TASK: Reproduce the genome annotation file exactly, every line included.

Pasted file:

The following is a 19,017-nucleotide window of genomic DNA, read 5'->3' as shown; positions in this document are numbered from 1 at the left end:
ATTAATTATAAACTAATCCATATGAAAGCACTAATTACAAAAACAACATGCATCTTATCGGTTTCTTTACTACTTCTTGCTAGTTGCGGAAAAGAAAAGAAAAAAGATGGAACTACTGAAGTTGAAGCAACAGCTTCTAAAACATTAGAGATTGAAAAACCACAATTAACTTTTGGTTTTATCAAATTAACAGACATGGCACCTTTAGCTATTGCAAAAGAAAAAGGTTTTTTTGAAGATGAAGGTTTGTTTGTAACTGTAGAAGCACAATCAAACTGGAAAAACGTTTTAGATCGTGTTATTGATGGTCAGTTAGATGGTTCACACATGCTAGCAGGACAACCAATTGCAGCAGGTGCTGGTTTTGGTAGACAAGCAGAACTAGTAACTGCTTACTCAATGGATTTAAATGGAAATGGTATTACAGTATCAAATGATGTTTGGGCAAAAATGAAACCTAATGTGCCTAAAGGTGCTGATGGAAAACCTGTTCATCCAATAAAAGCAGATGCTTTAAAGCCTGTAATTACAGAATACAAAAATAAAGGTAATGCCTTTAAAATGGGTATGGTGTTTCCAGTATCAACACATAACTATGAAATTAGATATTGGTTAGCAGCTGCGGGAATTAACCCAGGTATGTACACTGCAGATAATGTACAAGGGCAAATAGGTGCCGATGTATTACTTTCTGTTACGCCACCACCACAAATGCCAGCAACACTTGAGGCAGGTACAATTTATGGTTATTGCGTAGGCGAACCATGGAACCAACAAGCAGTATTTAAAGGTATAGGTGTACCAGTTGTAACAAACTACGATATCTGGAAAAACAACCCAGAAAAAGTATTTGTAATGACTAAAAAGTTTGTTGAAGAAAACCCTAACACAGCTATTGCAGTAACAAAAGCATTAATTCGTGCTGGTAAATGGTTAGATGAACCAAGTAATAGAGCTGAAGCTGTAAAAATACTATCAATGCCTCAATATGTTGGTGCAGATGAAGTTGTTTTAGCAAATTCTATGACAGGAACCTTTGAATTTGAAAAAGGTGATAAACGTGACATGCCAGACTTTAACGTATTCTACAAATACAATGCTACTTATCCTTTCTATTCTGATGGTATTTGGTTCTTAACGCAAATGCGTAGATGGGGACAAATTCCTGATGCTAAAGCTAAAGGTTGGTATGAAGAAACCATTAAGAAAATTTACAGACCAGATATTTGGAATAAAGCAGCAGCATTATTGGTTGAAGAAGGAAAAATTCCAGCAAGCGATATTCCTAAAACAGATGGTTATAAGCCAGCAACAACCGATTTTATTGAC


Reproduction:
The following is a 19,017-nucleotide window of genomic DNA, read 5'->3' as shown; positions in this document are numbered from 1 at the left end:
ATTAATTATAAACTAATCCATATGAAAGCACTAATTACAAAAACAACATGCATCTTATCGGTTTCTTTACTACTTCTTGCTAGTTGCGGAAAAGAAAAGAAAAAAGATGGAACTACTGAAGTTGAAGCAACAGCTTCTAAAACATTAGAGATTGAAAAACCACAATTAACTTTTGGTTTTATCAAATTAACAGACATGGCACCTTTAGCTATTGCAAAAGAAAAAGGTTTTTTTGAAGATGAAGGTTTGTTTGTAACTGTAGAAGCACAATCAAACTGGAAAAACGTTTTAGATCGTGTTATTGATGGTCAGTTAGATGGTTCACACATGCTAGCAGGACAACCAATTGCAGCAGGTGCTGGTTTTGGTAGACAAGCAGAACTAGTAACTGCTTACTCAATGGATTTAAATGGAAATGGTATTACAGTATCAAATGATGTTTGGGCAAAAATGAAACCTAATGTGCCTAAAGGTGCTGATGGAAAACCTGTTCATCCAATAAAAGCAGATGCTTTAAAGCCTGTAATTACAGAATACAAAAATAAAGGTAATGCCTTTAAAATGGGTATGGTGTTTCCAGTATCAACACATAACTATGAAATTAGATATTGGTTAGCAGCTGCGGGAATTAACCCAGGTATGTACACTGCAGATAATGTACAAGGGCAAATAGGTGCCGATGTATTACTTTCTGTTACGCCACCACCACAAATGCCAGCAACACTTGAGGCAGGTACAATTTATGGTTATTGCGTAGGCGAACCATGGAACCAACAAGCAGTATTTAAAGGTATAGGTGTACCAGTTGTAACAAACTACGATATCTGGAAAAACAACCCAGAAAAAGTATTTGTAATGACTAAAAAGTTTGTTGAAGAAAACCCTAACACAGCTATTGCAGTAACAAAAGCATTAATTCGTGCTGGTAAATGGTTAGATGAACCAAGTAATAGAGCTGAAGCTGTAAAAATACTATCAATGCCTCAATATGTTGGTGCAGATGAAGTTGTTTTAGCAAATTCTATGACAGGAACCTTTGAATTTGAAAAAGGTGATAAACGTGACATGCCAGACTTTAACGTATTCTACAAATACAATGCTACTTATCCTTTCTATTCTGATGGTATTTGGTTCTTAACGCAAATGCGTAGATGGGGACAAATTCCTGATGCTAAAGCTAAAGGTTGGTATGAAGAAACCATTAAGAAAATTTACAGACCAGATATTTGGAATAAAGCAGCAGCATTATTGGTTGAAGAAGGAAAAATTCCAGCAAGCGATATTCCTAAAACAGATGGTTATAAGCCAGCAACAACCGATTTTATTGAC